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CPR Infant - Review AHA guidelines for infants are under the age of 12 months

"Carmel Pittman" (2018-08-28)


Infant - Review

AHA guidelines for infants are under the age of 12 months. The same C-A-B process is performed with the infant as with children and adults, besides a few important differences.

Make sure to perform 5 reps before calling 911, unless someone else can. Make sure to place 2 fingers just under the nipples and below the middle of the chest. Unlike children and adults you'll place your mouth over the infant's mouth and nose. The same ration of C-A-B's are used 30:2 at 100 compressions a minute with 1 second breaths.

Child Review

AHA guidelines for children are from ages 1-8. The same process is performed with the child as you would with an adult besides a few differences.

Make sure to perform CPR before calling 911. The ratio of chest compressions to breathing is 30:2. Look, Listen and feel for breathing. Make sure nothing is blocking the airway. Squeeze the nose shut and perform the Breathing task.

Adult Review

Check to see if the patient is conscious by shouting "Are you okay?" several times. If the patient doesn't respond, immediately call 911. Then perform the C-A-B's. Circulation - use 2 hands for chest compressions at a ratio of 100 per minute-30 compressions then mouth-to-mouth. Airway - tilt the head back and listen for breathing and then look for any response. Breathing - mouth-to-mouth - pinch nose shut sealing the patient's mouth with yours and breathe once checking for the patient's chest to inflate. If not, perform the airway technique until chest inflates. 2 breaths every 30 chest compressions-each breath, 1 second.

Remember the order of the tasks being: Circulation, Airway, Breathing (C-A-B).

First-Aid Review

When dealing with Amputations make sure to call 911 immediately. Control the blood loss by bandaging the stump. Manage the limb appropriately by keeping it in a sealed plastic bag on top of ice.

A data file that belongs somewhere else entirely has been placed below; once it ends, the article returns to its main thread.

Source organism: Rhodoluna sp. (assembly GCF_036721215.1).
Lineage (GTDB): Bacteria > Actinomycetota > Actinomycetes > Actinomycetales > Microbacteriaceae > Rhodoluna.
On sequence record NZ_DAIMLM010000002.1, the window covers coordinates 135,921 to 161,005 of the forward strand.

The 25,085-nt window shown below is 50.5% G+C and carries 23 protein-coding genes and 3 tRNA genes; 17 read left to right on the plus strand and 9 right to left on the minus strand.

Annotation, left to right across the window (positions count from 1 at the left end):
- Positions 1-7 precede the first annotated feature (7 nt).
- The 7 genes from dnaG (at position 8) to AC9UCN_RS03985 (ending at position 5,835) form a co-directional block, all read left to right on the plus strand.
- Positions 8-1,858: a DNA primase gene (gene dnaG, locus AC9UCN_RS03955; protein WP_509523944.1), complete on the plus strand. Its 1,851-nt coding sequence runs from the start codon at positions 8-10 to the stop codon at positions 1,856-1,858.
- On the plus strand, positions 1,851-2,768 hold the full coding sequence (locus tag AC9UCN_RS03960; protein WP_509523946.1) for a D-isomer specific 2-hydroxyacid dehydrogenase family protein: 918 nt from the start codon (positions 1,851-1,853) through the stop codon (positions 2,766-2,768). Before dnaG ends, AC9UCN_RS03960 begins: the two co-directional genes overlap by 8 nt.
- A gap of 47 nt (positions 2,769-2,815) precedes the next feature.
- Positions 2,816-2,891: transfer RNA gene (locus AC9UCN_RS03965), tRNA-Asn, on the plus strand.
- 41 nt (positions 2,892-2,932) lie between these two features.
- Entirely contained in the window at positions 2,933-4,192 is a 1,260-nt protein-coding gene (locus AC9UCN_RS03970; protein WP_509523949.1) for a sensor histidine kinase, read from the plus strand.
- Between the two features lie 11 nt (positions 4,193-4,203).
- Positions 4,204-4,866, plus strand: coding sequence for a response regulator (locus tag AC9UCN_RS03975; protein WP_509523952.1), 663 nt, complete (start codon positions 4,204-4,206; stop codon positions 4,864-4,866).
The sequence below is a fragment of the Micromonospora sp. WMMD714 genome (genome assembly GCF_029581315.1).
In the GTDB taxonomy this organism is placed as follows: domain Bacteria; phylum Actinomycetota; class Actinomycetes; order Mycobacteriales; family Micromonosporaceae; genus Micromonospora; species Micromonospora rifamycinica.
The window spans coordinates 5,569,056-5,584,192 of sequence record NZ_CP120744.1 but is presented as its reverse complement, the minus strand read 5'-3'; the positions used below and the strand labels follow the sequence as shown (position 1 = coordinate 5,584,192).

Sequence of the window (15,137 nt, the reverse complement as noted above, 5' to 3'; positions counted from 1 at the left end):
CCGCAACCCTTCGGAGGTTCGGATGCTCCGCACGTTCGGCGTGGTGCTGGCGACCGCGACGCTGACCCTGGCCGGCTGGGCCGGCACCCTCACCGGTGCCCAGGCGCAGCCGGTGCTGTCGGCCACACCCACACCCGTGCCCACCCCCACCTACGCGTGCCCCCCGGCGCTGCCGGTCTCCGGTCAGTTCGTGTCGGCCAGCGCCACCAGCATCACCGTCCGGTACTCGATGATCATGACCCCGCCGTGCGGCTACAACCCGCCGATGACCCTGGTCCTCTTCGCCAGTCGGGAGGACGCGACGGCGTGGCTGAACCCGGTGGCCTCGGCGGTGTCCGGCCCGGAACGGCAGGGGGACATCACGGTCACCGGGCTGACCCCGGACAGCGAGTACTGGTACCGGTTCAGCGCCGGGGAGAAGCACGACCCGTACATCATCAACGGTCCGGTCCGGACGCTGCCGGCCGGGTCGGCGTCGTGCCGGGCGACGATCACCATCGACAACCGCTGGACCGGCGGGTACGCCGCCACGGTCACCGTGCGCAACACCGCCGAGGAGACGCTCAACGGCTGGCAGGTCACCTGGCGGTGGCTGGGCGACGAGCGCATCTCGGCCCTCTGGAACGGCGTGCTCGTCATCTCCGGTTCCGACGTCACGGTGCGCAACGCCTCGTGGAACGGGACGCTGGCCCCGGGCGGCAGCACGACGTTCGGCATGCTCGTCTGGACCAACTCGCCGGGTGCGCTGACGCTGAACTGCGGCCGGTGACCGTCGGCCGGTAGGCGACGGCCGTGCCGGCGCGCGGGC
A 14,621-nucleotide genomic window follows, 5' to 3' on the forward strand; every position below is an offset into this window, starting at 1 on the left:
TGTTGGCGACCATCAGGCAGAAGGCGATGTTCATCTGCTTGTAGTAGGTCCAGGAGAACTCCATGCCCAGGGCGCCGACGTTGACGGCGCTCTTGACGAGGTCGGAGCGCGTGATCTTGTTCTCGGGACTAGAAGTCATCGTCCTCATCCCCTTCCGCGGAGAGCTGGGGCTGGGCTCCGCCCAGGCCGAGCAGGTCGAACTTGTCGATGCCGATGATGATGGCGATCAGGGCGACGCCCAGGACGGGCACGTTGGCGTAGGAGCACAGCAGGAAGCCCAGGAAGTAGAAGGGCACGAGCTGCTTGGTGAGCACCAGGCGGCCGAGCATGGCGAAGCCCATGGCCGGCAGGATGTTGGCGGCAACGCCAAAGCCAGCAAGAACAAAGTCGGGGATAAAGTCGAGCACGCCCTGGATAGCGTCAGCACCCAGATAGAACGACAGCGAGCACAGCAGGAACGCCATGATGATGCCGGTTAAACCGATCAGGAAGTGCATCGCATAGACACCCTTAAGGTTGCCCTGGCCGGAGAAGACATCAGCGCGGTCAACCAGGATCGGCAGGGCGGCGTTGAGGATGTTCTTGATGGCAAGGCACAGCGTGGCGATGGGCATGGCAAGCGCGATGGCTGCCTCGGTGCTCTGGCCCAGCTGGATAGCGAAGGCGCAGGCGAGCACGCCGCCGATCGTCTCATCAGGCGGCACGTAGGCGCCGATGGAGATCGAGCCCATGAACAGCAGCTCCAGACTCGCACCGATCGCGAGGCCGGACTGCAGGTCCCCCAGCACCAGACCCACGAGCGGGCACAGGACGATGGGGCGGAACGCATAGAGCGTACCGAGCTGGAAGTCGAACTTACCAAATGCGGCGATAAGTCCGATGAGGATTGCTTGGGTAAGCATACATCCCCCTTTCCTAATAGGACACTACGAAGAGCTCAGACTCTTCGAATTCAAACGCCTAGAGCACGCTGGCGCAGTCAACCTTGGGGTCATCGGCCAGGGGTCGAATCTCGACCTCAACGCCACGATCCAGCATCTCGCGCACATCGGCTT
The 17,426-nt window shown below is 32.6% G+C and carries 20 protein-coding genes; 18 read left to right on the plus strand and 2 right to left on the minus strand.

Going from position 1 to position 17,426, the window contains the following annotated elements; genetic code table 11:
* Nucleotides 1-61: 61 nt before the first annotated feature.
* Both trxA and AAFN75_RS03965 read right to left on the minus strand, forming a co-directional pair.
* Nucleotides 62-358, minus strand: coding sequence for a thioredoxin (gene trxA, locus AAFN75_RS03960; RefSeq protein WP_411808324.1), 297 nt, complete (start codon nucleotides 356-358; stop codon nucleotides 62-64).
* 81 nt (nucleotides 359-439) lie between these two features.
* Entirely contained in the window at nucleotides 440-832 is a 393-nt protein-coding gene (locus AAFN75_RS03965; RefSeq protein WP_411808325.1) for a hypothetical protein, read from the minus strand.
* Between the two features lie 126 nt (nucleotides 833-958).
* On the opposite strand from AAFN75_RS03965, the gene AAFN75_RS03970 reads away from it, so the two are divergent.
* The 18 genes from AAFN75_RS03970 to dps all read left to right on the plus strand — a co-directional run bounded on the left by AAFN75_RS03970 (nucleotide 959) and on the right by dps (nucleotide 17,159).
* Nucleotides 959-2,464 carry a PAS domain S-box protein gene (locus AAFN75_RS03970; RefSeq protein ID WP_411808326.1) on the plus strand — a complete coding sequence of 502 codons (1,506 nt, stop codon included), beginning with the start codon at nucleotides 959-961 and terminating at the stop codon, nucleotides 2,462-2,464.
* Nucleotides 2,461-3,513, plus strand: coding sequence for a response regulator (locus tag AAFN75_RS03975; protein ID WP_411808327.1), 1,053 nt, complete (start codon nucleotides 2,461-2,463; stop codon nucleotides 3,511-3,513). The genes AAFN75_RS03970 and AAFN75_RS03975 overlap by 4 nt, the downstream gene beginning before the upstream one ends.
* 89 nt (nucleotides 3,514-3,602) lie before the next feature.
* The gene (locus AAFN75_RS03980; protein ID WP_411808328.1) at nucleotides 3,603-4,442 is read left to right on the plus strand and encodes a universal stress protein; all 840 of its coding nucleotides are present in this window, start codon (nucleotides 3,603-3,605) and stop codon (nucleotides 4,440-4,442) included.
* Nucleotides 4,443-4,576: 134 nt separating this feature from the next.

Treatments for Bites Hepatitis A, B, C Virus
o Human Immunodeficiency Virus (HIV)
o Other disease pathogens
o Acquired Immunodeficiency Syndrome (AIDS)

AIDS is the final stage of HIV, caused by damage to the immune system.

Difference between Acute and Chronic
Acute: First time infected.
Chronic: Second time infected, or more.

OSHA required Prevention:

o Engineering Controls
o Work Practices
o Personal Protective Equipment (PPE)
o Universal Precautions
o Body Substance Isolation (BSI)

Engineering Controls

o Labeling of Infectious materials, cleaning, disposing, documenting, containment.

Sharp with Engineered Sharps Injury Protections (SESIP)

o Retractable needles, retractable finger-prick, needleless systems.

Proper recapping of needles

o One-handed motion
o Mechanical device


o Document injury
o Testing-successions
o Safe sexual contact
o Therapy/Counseling
o Stop breastfeeding
o Immediate evaluation of presumed illnesses

Work Practices

o Proper usage of tools
o Workstation and environment
o Personal Protective Equipment

Personal Protective Equipment (PPE)

o Equipment used for prevention of Bloodborne Pathogens and OPIM's.

Universal Precautions

All blood and other body fluids are to be considered infected besides

o Vomit, Nasal Fluids, Sweat, Tears, Saliva, Sputum, Urine

Body Substance Isolation (BSI)

BSI practices are used to lessen the chances of transmissions of any diseases and/or infections-all fluids are to be suspected of infectious diseases.

For Certification visit:

website Basic Life Support, CPR and First-Aid

If you have any concerns about exactly where and how to use, you can get in touch with us at the web page.